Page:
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The coolant temperature sensor (ECT) is a very important input to the PCM. It is used to calculate fuel mixture, ignition timing, whether the engine should be run in open or closed feedback loop and the operation of the cooling fans among other things. Chrysler uses a pressure/density system for its electronic fuel injection. The temperature of the engine greatly affects the density of the air/fuel charge. An ECT that is out of calibration can affect the EFI operation significantly. The use of data from the ECT for the temp gauge is merely a convenient secondary function.
 

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Which one is the ECT? The one in oil filter housing or the other?
I can't tell you for certain. I didn't even know that there were two sensors on these vans until a little while ago :p I have a 4th gen and am not very familiar with 5th gen vans, just speaking from my general Chrysler knowledge. If I were to guess I would say the one in the cylinder head is the primary coolant temp sensor.

What are you trying to fix on your van?
 

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Chrysler uses a pressure/density system for its electronic fuel injection.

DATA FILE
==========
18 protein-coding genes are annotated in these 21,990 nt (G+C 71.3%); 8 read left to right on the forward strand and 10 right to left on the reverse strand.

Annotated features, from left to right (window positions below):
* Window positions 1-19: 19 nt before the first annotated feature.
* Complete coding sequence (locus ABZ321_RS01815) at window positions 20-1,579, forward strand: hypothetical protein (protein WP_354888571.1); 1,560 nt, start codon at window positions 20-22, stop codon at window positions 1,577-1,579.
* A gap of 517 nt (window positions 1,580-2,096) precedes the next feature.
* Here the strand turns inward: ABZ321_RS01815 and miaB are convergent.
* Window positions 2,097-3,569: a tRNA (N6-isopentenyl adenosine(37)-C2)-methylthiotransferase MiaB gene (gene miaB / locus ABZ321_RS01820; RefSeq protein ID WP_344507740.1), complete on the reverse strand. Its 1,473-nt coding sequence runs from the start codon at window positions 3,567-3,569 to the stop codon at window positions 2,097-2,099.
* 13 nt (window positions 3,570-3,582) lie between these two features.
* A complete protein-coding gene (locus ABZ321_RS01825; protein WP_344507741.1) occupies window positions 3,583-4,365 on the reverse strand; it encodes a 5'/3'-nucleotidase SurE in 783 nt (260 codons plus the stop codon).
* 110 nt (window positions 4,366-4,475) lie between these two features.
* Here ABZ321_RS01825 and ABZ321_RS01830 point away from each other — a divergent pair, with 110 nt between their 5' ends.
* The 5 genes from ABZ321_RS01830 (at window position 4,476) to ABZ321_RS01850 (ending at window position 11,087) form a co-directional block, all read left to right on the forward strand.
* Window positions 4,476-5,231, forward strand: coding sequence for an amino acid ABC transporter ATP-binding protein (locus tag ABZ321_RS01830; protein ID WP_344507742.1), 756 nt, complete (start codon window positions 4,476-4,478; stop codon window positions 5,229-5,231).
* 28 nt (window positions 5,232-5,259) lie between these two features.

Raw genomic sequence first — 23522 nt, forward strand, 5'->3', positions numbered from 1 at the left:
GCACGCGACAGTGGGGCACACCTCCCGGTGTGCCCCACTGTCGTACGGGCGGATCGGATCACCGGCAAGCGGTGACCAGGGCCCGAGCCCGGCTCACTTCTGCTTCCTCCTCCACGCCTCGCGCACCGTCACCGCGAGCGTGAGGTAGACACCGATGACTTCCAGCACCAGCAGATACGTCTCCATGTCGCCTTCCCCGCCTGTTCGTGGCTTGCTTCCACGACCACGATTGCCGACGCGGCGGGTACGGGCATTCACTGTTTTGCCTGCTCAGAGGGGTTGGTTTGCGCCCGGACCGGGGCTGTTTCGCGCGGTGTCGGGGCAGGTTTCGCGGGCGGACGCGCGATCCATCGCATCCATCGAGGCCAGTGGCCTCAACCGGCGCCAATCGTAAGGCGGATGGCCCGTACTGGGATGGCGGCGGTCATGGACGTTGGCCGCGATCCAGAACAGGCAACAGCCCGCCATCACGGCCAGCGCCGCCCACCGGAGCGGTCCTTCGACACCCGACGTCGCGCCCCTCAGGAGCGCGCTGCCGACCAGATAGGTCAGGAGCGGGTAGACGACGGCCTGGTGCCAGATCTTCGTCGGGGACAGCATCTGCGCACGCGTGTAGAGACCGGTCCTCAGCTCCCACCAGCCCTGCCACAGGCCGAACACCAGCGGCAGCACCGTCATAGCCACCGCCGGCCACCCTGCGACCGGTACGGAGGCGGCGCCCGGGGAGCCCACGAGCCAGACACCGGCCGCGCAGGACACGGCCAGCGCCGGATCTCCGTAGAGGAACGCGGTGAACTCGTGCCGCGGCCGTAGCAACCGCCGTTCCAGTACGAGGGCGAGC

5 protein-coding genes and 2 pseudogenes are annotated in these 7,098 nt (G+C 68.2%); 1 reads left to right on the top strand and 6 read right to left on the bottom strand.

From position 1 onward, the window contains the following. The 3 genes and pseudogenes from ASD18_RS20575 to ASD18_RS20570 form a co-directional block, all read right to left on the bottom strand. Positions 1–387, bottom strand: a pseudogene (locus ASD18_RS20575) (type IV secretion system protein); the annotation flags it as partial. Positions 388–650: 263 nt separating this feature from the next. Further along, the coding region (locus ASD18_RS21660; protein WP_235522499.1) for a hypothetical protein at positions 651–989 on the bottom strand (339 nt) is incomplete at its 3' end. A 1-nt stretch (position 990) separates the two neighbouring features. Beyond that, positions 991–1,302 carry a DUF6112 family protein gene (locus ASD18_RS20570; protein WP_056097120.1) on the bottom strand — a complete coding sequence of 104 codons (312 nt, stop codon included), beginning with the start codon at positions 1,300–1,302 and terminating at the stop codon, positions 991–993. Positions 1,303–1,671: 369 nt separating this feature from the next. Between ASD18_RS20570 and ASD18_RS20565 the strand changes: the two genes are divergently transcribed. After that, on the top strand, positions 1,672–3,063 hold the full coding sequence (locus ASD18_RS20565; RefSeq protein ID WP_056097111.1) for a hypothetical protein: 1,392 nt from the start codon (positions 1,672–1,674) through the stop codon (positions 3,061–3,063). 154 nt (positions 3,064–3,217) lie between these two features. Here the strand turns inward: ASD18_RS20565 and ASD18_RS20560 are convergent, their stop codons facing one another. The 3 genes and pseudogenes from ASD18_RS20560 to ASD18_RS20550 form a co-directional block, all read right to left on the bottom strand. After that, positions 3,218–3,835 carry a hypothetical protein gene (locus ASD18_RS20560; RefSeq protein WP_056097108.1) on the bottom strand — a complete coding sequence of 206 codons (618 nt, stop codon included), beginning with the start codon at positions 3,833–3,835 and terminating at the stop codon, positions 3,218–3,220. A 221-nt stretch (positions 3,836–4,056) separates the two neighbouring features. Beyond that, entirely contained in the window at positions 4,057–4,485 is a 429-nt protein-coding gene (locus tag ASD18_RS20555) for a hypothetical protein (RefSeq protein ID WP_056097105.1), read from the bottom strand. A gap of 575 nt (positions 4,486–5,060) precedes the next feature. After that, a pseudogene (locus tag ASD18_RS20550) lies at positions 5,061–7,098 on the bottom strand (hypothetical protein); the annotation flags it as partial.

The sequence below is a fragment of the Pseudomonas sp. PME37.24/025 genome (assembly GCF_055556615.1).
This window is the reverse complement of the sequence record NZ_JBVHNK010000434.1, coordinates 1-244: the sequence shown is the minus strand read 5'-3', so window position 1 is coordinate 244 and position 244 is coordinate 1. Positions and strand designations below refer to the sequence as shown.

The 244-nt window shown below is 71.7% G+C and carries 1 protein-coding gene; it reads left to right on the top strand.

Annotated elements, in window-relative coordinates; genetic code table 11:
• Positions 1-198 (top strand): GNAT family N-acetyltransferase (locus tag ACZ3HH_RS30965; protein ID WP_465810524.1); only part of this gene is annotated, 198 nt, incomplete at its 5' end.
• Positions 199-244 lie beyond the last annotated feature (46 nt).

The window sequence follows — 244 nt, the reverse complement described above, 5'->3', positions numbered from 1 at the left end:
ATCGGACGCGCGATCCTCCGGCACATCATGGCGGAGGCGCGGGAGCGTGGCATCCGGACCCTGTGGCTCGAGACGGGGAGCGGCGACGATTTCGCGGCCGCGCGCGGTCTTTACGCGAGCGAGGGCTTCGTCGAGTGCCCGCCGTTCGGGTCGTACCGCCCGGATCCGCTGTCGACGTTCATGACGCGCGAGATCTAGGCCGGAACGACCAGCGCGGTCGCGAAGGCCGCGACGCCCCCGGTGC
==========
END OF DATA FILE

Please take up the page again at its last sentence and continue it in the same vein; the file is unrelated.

Doh! 😮 Chrysler doesn't use a pressure/density EFI system which would be redundant. It uses a speed/density system to determine how much air is entering the engine. Not sure where my head was at with that statement.
 

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How is the radiator fan controlled to come on/off, and then high or low speed?

Is it directly from ECT, or from pcm sending control input to the fan?

What causes AC to stop that is related to the cooling system?
This is the fan operation chart for a 4th gen van. The 5th gen chart is similar if not the same. Somebody posted it recently in another thread. The fan operation is ultimately controlled by the PCM based upon inputs of the ECT sensor, A/C pressure sensor and trans oil temp.
Font Material property Parallel Rectangle Pattern
 

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I can still recall the good old days when all you needed an oil pump to do was to pump oil. It was pretty simple. The faster it spun the more it pumped. That's it.
 
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